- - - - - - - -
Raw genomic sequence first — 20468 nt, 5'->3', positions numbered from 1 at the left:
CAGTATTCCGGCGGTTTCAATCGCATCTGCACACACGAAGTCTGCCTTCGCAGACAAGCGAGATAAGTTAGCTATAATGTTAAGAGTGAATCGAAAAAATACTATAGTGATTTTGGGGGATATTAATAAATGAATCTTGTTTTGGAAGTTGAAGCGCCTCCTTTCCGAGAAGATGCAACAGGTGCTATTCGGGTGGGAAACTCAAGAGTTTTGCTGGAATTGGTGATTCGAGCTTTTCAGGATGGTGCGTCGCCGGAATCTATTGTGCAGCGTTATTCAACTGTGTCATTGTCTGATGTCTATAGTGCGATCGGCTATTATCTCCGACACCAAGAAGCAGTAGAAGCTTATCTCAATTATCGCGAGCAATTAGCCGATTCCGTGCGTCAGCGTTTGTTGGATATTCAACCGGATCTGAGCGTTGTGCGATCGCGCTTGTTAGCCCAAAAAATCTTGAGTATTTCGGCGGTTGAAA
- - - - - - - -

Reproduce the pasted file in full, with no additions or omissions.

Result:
Raw genomic sequence first — 20468 nt, 5'->3', positions numbered from 1 at the left:
CAGTATTCCGGCGGTTTCAATCGCATCTGCACACACGAAGTCTGCCTTCGCAGACAAGCGAGATAAGTTAGCTATAATGTTAAGAGTGAATCGAAAAAATACTATAGTGATTTTGGGGGATATTAATAAATGAATCTTGTTTTGGAAGTTGAAGCGCCTCCTTTCCGAGAAGATGCAACAGGTGCTATTCGGGTGGGAAACTCAAGAGTTTTGCTGGAATTGGTGATTCGAGCTTTTCAGGATGGTGCGTCGCCGGAATCTATTGTGCAGCGTTATTCAACTGTGTCATTGTCTGATGTCTATAGTGCGATCGGCTATTATCTCCGACACCAAGAAGCAGTAGAAGCTTATCTCAATTATCGCGAGCAATTAGCCGATTCCGTGCGTCAGCGTTTGTTGGATATTCAACCGGATCTGAGCGTTGTGCGATCGCGCTTGTTAGCCCAAAAAATCTTGAGTATTTCGGCGGTTGAAA